Settle down now. See those exams...

UPDATE: An emailer writes: "Hel-lo! Coffee! Cocoa! ... Water with bean particles makes my whole life better, dammit." Wait! Cocoa goes in milk. But still, I get the point. And what is milk anyway? Water with -- what? Why do I favor it solely because the water has been transformed inside an animal rather than suitably boiled and then mixed with a pure powder of human manufacture? Why do I want my liquids to be something that appear in their final form in the natural state? Every other liquid that emerges from the body of an animal is something we -- most of us -- hate to drink a glassful of. The wonder, then, is that we find cow's milk aesthetically pleasing.

18 comments:

DaveG said...

I.had.the.same.problem.with.my.Dell.keyboard. ..Still.waiting.for.the.new.one..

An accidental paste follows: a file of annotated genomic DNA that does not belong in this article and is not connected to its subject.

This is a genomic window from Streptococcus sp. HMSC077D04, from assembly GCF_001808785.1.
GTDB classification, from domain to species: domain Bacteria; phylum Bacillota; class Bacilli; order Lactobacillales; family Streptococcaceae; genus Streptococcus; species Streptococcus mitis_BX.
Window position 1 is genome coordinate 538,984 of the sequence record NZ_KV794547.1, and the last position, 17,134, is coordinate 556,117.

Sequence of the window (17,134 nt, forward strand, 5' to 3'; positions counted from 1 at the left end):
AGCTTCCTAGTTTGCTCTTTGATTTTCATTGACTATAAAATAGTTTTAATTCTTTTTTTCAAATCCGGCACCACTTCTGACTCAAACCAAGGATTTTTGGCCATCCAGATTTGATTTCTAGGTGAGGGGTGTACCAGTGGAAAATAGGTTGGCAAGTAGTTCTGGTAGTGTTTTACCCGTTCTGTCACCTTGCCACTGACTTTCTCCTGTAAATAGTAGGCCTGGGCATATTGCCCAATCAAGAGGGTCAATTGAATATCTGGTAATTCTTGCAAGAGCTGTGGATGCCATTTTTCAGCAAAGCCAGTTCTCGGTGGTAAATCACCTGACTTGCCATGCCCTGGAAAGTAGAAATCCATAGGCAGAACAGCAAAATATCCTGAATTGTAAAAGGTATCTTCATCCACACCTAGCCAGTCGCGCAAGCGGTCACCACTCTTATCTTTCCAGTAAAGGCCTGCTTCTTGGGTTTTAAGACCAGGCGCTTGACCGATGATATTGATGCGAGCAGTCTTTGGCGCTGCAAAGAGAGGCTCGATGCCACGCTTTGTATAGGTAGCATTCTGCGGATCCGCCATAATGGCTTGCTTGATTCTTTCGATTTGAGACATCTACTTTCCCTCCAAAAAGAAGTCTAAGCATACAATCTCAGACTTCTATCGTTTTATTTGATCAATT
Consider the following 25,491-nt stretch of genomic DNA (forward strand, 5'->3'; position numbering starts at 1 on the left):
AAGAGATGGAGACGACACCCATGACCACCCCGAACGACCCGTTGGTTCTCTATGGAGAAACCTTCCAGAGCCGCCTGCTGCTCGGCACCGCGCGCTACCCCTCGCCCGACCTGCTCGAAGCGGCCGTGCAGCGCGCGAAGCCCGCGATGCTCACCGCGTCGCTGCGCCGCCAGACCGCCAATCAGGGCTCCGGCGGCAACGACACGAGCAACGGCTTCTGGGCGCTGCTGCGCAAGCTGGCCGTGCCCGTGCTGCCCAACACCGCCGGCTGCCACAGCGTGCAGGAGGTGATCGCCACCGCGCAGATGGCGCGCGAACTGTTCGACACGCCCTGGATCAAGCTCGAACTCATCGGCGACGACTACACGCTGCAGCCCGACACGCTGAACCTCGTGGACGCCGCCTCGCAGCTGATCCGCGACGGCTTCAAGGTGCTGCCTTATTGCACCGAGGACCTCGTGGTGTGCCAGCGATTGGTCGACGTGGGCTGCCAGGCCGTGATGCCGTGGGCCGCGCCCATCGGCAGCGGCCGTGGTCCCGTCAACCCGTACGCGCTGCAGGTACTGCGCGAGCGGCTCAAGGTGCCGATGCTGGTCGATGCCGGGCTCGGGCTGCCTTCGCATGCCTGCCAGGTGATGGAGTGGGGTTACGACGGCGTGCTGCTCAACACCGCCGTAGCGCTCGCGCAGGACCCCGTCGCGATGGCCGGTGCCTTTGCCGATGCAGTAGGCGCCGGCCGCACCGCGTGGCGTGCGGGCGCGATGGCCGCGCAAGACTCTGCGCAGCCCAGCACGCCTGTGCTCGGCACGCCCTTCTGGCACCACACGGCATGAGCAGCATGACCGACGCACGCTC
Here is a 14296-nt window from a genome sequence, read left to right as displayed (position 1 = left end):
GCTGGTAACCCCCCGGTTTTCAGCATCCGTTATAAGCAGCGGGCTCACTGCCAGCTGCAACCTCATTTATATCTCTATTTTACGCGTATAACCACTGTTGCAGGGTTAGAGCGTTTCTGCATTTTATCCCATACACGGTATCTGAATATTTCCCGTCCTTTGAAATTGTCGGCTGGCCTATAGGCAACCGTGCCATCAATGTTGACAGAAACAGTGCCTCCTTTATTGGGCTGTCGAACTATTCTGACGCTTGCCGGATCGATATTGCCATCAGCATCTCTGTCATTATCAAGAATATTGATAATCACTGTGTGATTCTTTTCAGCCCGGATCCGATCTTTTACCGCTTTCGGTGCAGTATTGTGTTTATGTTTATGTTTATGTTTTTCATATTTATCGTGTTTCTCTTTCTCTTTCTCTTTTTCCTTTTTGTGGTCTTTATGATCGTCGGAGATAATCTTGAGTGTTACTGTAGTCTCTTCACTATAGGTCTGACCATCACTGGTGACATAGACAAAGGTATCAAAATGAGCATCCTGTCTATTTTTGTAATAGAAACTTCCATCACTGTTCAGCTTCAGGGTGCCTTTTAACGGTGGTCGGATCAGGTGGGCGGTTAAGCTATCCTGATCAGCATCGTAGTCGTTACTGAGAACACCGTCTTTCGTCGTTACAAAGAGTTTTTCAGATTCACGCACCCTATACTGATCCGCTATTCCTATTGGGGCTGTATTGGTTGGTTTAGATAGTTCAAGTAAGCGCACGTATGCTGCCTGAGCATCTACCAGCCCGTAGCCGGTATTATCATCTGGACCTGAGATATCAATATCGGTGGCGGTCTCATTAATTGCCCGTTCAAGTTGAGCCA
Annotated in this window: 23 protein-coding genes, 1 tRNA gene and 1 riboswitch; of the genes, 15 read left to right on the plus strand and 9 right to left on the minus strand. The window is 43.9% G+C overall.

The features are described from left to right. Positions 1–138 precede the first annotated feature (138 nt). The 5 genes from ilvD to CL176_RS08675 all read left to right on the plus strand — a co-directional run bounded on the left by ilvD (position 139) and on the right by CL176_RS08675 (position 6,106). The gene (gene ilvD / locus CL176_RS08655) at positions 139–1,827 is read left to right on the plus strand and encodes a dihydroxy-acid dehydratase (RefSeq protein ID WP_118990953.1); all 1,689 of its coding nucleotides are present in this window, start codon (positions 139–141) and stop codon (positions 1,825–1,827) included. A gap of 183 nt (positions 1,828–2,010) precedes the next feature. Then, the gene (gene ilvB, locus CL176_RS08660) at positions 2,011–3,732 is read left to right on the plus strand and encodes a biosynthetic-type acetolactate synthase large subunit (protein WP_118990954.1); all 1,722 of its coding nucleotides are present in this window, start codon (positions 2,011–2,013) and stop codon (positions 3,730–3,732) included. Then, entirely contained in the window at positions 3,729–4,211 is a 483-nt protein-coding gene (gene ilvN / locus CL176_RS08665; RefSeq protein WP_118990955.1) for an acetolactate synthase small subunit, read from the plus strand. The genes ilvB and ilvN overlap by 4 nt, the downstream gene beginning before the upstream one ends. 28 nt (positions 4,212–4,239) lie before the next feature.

Ann Althouse said...

It took nearly a month to get mine. I was surprised how hard it is to buy such an ordinary item. Apple doesn't sell laptop replacement keyboards. I spent forever looking for it on their site and finally called and found out I have to go through a third party. I used the seller Apple recommended, which sent me the wrong keyboard first. How annoying!

phillywalker said...

It may not be aesthetically correct, but soy milk is delicious and has zero cholesterol (some people drink it for the lack of cholesterol alone). I actually prefer soy milk (original or plain, not vanilla-flavored) on cereal, and for drinking - just for the taste! You have to buy the right brand, though. I like 8th Continent. I think Slate featured a milk taste test a while ago (whole, 1%, 2%, soy, etc.). To their great surprise, in a blind taste test, many tasters preferred soy milk!!